Smash-Up, the Story of a Woman

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Smash-Up, the Story of a Woman
Smash-Up (1947).jpg
theatrical release poster
Directed by Stuart Heisler
Produced by Walter Wanger
Written by Frank Cavett
John Howard Lawson
Dorothy Parker
Lionel Wiggam
Starring Susan Hayward
Eddie Albert
Music by Frank Skinner
Cinematography Stanley Cortez
Edited by Milton Carruth
Walter Wanger Productions
Distributed by Universal Pictures
Release date
  • March 1947 (1947-03)
Running time
103 minutes
Country United States
Language English
Budget $1,360,286[1]
Box office $2,301,555[1]

Smash-Up, the Story of a Woman, also called A Woman Destroyed,[2] is a 1947 American drama film with elements of Film Noir, which tells the story of a rising nightclub singer who marries another singer, whose career takes off, then falls into alcoholism after giving up her career for him. The film stars Susan Hayward, Lee Bowman, and Eddie Albert, and was written by Frank Cavett, John Howard Lawson, Dorothy Parker, and Lionel Wiggam, and was directed by Stuart Heisler. Ethel Wales appears in an uncredited part.

The film was nominated for Academy Awards for Best Actress in a Leading Role (Susan Hayward) and Best Writing, Original Story.


In a hospital, Angie Evans (Susan Hayward), her face bandaged, recounts the events that brought her here.

A nightclub singer, Angie becomes involved with another singer, Ken Conway (Lee Bowman), whose career has yet to take off. Her agent Mike Dawson (Charles D. Brown) helps get Ken and piano accompanist Steve Anderson (Eddie Albert) a spot on a radio show singing cowboy songs. Ken sings a ballad on the day Angie, now his wife, gives birth to their daughter. The attention he gets leads to a new career opportunity.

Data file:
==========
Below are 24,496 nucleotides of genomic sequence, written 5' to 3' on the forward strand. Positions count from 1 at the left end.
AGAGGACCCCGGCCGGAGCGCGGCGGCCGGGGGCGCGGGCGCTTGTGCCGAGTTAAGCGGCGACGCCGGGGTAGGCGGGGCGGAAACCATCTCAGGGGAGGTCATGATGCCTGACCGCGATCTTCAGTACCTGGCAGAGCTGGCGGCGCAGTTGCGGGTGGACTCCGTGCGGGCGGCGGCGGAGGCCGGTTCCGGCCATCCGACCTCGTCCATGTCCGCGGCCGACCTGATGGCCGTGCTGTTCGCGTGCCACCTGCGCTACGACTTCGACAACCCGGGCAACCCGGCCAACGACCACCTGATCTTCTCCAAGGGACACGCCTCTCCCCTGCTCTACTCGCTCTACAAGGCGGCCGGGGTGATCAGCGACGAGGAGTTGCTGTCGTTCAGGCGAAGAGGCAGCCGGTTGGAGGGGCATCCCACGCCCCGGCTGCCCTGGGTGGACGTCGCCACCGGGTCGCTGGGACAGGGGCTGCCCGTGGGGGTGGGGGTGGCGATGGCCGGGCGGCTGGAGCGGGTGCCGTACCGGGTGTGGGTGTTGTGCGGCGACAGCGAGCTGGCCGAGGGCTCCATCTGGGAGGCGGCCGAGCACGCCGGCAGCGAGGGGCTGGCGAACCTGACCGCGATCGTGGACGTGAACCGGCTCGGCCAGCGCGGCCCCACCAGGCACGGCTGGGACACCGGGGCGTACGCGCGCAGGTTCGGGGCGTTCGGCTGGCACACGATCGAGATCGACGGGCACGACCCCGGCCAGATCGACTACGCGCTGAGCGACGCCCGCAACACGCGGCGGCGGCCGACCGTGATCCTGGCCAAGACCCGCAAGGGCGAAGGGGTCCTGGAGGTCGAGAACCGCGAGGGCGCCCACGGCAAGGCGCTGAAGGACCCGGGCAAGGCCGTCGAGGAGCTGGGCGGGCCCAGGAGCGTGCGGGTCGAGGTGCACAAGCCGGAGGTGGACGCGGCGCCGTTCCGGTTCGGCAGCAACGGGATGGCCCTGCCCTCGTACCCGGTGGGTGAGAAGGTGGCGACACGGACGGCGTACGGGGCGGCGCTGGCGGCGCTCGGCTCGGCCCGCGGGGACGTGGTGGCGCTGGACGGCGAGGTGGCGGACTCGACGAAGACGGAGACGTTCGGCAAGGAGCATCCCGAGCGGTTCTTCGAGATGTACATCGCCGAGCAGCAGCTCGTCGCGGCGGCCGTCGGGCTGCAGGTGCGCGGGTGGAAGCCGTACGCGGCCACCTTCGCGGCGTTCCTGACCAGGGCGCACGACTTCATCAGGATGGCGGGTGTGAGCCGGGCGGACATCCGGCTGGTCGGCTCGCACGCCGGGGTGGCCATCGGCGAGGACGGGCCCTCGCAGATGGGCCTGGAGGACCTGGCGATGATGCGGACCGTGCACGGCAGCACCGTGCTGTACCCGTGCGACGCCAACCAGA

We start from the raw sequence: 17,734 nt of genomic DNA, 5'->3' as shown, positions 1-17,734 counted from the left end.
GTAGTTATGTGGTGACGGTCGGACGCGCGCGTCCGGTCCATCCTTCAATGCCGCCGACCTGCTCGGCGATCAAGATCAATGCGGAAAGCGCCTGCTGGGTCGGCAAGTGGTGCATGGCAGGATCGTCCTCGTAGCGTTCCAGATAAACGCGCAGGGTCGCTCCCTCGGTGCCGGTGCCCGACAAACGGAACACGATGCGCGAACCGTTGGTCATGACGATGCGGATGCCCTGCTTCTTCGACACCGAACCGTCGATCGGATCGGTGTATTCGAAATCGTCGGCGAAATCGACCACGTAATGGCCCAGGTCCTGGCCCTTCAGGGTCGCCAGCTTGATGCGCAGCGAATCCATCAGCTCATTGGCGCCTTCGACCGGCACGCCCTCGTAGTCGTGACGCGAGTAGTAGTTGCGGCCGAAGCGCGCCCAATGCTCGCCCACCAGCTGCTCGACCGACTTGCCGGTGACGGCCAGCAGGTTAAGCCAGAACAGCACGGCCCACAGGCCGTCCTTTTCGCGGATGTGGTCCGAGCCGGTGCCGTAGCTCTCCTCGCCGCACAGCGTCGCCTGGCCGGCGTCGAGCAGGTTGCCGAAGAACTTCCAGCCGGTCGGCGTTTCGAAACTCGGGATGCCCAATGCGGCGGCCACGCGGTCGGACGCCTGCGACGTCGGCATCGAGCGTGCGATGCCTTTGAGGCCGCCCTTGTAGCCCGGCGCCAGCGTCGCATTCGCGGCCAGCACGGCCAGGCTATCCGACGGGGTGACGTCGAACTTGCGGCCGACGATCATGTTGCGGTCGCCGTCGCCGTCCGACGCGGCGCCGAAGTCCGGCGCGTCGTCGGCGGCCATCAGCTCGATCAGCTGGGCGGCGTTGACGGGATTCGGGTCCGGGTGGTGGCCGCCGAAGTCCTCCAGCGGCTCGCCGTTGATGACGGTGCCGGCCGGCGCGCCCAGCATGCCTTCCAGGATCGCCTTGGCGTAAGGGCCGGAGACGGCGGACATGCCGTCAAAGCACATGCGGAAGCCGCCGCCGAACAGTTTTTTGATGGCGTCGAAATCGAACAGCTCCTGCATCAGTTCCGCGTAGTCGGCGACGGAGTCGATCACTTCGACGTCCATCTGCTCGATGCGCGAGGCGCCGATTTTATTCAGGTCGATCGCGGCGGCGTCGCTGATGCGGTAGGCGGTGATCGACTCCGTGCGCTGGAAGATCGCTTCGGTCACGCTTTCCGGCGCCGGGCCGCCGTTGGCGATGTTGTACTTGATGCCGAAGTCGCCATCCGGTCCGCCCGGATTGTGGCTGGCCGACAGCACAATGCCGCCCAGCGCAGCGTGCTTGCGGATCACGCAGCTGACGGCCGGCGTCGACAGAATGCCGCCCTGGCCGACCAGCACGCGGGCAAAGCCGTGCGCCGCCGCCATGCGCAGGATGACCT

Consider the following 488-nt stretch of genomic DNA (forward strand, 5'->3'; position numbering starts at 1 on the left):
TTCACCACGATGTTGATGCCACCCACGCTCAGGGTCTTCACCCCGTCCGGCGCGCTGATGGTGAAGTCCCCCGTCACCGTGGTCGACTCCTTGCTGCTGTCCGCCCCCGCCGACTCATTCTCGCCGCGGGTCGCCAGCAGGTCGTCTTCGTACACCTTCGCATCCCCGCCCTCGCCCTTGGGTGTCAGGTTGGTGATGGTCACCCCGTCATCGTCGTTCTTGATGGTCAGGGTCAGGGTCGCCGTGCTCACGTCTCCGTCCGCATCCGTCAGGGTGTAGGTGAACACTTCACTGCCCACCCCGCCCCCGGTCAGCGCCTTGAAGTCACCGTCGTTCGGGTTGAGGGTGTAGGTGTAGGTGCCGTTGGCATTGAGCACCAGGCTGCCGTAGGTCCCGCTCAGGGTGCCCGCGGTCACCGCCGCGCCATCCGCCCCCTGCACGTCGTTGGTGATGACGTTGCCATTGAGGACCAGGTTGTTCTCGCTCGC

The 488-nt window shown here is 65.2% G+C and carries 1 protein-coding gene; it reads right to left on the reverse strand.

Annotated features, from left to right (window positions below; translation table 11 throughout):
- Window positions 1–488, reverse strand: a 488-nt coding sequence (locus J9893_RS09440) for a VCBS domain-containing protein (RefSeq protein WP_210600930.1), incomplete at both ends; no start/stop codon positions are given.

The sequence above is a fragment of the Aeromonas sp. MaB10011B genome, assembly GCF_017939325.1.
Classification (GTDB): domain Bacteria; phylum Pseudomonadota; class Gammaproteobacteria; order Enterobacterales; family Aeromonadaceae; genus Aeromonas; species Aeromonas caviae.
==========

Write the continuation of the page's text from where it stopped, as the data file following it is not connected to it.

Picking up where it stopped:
Ken soon is a big success, gaining popularity and wealth, while Angie stays home, her career at a standstill. She begins to drink. Ken counts on her to present a sophisticated image for his new high-society friends and contacts, but her alcoholism worsens, so secretary Martha Gray (Marsha Hunt) comes to Ken's aid.

It isn't long before Angie is certain an affair has begun with Martha and her husband. Steve tries to intervene on Angie's behalf, but he can see Martha has fallen in love with Ken.

Angie neglects the child, continues to drink, then creates a scene at a party. Ken asks for a divorce and custody. A fire starts from a lit cigarette of hers, shortly after she kidnaps their daughter from a nurse, results in Angie's suffering serious facial burns while saving the child.

There may be no hope, but Ken tries to stand by his wife as her life hits rock bottom.



According to Variety the film earned $2 million in US rentals in 1947.[3]

The film lost $111,664 in its initial release.[1]


  1. ^ a b c Matthew Bernstein, Walter Wagner: Hollywood Independent, Minnesota Press, 2000 p443
  2. ^ Higham, Charles; Greenberg, Joel (1968). Hollywood in the Forties. London: A. Zwemmer Limited. p. 83. 
  3. ^ "Top Grossers of 1947", Variety, 7 January 1948 p 63

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